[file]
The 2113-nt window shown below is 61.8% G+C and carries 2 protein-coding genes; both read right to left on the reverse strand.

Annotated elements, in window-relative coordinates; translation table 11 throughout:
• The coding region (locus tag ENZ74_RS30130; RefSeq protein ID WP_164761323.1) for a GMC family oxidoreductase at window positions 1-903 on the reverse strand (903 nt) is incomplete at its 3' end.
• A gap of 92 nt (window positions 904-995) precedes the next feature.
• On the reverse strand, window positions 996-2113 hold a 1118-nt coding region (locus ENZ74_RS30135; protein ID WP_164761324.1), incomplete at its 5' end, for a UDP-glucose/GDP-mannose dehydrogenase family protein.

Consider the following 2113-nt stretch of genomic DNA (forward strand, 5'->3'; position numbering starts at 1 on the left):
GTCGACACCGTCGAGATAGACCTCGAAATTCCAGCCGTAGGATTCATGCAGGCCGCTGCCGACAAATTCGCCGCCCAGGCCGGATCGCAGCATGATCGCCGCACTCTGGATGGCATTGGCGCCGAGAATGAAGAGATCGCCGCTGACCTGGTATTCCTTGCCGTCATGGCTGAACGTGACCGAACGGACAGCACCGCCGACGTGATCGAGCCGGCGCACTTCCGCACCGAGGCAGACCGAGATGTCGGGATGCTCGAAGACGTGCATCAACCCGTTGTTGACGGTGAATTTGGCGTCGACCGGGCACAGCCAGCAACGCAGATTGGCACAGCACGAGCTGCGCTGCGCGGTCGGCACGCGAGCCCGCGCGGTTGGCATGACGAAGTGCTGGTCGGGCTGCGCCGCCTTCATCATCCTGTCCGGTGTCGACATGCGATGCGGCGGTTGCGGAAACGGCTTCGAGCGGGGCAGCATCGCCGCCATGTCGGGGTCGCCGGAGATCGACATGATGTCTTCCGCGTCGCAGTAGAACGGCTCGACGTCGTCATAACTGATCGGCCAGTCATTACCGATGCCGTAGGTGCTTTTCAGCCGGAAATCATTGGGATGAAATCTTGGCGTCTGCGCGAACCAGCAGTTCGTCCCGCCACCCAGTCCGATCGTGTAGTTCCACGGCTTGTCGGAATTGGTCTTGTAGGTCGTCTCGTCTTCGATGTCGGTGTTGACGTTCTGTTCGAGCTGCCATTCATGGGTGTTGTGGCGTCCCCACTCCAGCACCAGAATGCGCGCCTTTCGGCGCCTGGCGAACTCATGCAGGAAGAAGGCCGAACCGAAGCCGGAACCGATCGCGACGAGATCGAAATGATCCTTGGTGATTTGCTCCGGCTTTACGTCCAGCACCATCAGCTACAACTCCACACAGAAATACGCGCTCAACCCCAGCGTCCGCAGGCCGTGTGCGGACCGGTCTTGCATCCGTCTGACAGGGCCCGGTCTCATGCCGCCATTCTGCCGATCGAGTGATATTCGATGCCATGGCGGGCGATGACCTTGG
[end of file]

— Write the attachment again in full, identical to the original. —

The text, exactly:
The 2113-nt window shown below is 61.8% G+C and carries 2 protein-coding genes; both read right to left on the reverse strand.

Annotated elements, in window-relative coordinates; translation table 11 throughout:
• The coding region (locus tag ENZ74_RS30130; RefSeq protein ID WP_164761323.1) for a GMC family oxidoreductase at window positions 1-903 on the reverse strand (903 nt) is incomplete at its 3' end.
• A gap of 92 nt (window positions 904-995) precedes the next feature.
• On the reverse strand, window positions 996-2113 hold a 1118-nt coding region (locus ENZ74_RS30135; protein ID WP_164761324.1), incomplete at its 5' end, for a UDP-glucose/GDP-mannose dehydrogenase family protein.

Consider the following 2113-nt stretch of genomic DNA (forward strand, 5'->3'; position numbering starts at 1 on the left):
GTCGACACCGTCGAGATAGACCTCGAAATTCCAGCCGTAGGATTCATGCAGGCCGCTGCCGACAAATTCGCCGCCCAGGCCGGATCGCAGCATGATCGCCGCACTCTGGATGGCATTGGCGCCGAGAATGAAGAGATCGCCGCTGACCTGGTATTCCTTGCCGTCATGGCTGAACGTGACCGAACGGACAGCACCGCCGACGTGATCGAGCCGGCGCACTTCCGCACCGAGGCAGACCGAGATGTCGGGATGCTCGAAGACGTGCATCAACCCGTTGTTGACGGTGAATTTGGCGTCGACCGGGCACAGCCAGCAACGCAGATTGGCACAGCACGAGCTGCGCTGCGCGGTCGGCACGCGAGCCCGCGCGGTTGGCATGACGAAGTGCTGGTCGGGCTGCGCCGCCTTCATCATCCTGTCCGGTGTCGACATGCGATGCGGCGGTTGCGGAAACGGCTTCGAGCGGGGCAGCATCGCCGCCATGTCGGGGTCGCCGGAGATCGACATGATGTCTTCCGCGTCGCAGTAGAACGGCTCGACGTCGTCATAACTGATCGGCCAGTCATTACCGATGCCGTAGGTGCTTTTCAGCCGGAAATCATTGGGATGAAATCTTGGCGTCTGCGCGAACCAGCAGTTCGTCCCGCCACCCAGTCCGATCGTGTAGTTCCACGGCTTGTCGGAATTGGTCTTGTAGGTCGTCTCGTCTTCGATGTCGGTGTTGACGTTCTGTTCGAGCTGCCATTCATGGGTGTTGTGGCGTCCCCACTCCAGCACCAGAATGCGCGCCTTTCGGCGCCTGGCGAACTCATGCAGGAAGAAGGCCGAACCGAAGCCGGAACCGATCGCGACGAGATCGAAATGATCCTTGGTGATTTGCTCCGGCTTTACGTCCAGCACCATCAGCTACAACTCCACACAGAAATACGCGCTCAACCCCAGCGTCCGCAGGCCGTGTGCGGACCGGTCTTGCATCCGTCTGACAGGGCCCGGTCTCATGCCGCCATTCTGCCGATCGAGTGATATTCGATGCCATGGCGGGCGATGACCTTGG